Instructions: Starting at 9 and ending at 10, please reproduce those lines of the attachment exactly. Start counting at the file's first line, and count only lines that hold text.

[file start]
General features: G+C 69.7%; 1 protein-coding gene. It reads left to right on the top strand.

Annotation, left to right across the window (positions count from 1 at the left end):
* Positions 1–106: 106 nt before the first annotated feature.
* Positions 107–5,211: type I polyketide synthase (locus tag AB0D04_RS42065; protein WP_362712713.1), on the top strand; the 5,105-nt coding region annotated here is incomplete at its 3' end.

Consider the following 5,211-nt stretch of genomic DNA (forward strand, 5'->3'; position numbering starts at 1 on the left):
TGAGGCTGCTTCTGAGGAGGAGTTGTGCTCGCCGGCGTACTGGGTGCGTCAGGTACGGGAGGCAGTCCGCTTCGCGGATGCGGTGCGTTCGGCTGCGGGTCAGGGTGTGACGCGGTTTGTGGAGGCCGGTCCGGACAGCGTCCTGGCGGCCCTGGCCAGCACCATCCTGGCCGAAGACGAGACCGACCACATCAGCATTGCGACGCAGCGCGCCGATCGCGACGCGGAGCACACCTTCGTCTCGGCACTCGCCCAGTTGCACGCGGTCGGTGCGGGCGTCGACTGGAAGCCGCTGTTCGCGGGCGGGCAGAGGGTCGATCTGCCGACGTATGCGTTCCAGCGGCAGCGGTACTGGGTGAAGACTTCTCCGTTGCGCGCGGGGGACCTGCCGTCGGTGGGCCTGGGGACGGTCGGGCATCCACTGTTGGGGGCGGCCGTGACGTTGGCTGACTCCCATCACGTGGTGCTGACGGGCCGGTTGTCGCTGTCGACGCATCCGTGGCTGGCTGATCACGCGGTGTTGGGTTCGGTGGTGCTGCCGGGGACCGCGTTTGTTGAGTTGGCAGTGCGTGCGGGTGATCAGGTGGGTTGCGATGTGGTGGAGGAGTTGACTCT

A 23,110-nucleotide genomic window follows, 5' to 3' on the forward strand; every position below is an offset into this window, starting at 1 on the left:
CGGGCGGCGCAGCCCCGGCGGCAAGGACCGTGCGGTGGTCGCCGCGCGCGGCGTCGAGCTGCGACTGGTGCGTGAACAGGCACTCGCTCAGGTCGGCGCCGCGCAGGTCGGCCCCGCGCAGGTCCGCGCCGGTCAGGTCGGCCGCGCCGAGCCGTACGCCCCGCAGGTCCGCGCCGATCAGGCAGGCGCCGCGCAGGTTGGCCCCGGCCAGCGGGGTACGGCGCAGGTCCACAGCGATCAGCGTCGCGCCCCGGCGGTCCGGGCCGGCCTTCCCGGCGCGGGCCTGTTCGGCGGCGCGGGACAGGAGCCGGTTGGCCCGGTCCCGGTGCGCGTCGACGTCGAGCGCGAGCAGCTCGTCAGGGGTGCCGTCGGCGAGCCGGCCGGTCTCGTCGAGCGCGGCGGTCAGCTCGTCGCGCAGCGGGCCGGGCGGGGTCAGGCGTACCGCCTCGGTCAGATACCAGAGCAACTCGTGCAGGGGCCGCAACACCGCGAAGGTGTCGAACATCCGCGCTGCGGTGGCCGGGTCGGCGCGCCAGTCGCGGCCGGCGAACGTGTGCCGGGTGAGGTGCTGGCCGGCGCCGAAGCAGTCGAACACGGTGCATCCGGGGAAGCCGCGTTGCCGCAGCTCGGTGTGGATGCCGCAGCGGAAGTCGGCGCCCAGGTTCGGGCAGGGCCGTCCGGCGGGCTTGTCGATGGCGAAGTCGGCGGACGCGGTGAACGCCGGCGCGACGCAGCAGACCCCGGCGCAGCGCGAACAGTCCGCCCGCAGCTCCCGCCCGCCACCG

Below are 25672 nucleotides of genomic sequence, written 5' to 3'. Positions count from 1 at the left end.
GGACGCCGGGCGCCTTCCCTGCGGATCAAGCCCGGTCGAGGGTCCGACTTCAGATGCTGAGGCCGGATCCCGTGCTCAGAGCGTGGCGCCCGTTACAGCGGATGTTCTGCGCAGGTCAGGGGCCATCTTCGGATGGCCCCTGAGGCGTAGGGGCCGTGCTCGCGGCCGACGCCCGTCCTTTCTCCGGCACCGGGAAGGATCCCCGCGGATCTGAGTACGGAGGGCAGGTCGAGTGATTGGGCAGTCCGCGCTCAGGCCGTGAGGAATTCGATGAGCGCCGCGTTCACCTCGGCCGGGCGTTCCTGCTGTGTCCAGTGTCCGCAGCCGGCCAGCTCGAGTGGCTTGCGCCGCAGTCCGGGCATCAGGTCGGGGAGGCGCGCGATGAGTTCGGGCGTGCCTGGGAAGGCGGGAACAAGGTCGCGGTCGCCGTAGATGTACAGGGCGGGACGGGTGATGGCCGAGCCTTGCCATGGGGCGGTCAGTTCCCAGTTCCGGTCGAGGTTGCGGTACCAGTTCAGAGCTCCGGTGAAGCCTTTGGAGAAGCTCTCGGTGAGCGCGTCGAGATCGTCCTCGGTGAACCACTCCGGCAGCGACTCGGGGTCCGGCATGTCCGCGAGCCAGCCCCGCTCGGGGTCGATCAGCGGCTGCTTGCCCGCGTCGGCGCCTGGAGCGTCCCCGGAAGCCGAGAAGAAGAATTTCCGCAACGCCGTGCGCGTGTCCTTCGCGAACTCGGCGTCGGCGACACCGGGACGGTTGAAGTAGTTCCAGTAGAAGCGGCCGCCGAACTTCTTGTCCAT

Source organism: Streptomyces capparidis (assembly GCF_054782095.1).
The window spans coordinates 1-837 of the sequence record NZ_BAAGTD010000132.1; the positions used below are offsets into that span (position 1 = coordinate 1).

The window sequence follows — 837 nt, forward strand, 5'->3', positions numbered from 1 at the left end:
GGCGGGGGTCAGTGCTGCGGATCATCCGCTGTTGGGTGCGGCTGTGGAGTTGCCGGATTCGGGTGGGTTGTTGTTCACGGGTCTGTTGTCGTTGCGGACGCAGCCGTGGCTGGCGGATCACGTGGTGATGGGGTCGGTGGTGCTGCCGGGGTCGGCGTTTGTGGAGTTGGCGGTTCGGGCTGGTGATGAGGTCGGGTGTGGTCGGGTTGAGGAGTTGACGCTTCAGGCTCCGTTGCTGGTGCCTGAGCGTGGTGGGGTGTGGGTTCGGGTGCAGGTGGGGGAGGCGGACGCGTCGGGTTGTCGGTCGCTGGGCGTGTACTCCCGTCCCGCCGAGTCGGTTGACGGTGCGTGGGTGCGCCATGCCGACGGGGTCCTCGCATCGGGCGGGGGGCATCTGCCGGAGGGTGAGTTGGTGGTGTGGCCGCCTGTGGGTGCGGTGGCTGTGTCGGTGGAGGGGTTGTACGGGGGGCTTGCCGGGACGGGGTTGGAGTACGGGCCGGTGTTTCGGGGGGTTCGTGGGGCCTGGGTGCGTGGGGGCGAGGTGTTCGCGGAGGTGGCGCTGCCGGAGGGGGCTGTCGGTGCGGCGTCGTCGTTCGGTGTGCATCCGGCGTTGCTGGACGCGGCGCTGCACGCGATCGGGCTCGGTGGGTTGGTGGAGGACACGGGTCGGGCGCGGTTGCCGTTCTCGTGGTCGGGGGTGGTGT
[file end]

Below are 25672 nucleotides of genomic sequence, written 5' to 3'. Positions count from 1 at the left end.
GGACGCCGGGCGCCTTCCCTGCGGATCAAGCCCGGTCGAGGGTCCGACTTCAGATGCTGAGGCCGGATCCCGTGCTCAGAGCGTGGCGCCCGTTACAGCGGATGTTCTGCGCAGGTCAGGGGCCATCTTCGGATGGCCCCTGAGGCGTAGGGGCCGTGCTCGCGGCCGACGCCCGTCCTTTCTCCGGCACCGGGAAGGATCCCCGCGGATCTGAGTACGGAGGGCAGGTCGAGTGATTGGGCAGTCCGCGCTCAGGCCGTGAGGAATTCGATGAGCGCCGCGTTCACCTCGGCCGGGCGTTCCTGCTGTGTCCAGTGTCCGCAGCCGGCCAGCTCGAGTGGCTTGCGCCGCAGTCCGGGCATCAGGTCGGGGAGGCGCGCGATGAGTTCGGGCGTGCCTGGGAAGGCGGGAACAAGGTCGCGGTCGCCGTAGATGTACAGGGCGGGACGGGTGATGGCCGAGCCTTGCCATGGGGCGGTCAGTTCCCAGTTCCGGTCGAGGTTGCGGTACCAGTTCAGAGCTCCGGTGAAGCCTTTGGAGAAGCTCTCGGTGAGCGCGTCGAGATCGTCCTCGGTGAACCACTCCGGCAGCGACTCGGGGTCCGGCATGTCCGCGAGCCAGCCCCGCTCGGGGTCGATCAGCGGCTGCTTGCCCGCGTCGGCGCCTGGAGCGTCCCCGGAAGCCGAGAAGAAGAATTTCCGCAACGCCGTGCGCGTGTCCTTCGCGAACTCGGCGTCGGCGACACCGGGACGGTTGAAGTAGTTCCAGTAGAAGCGGCCGCCGAACTTCTTGTCCAT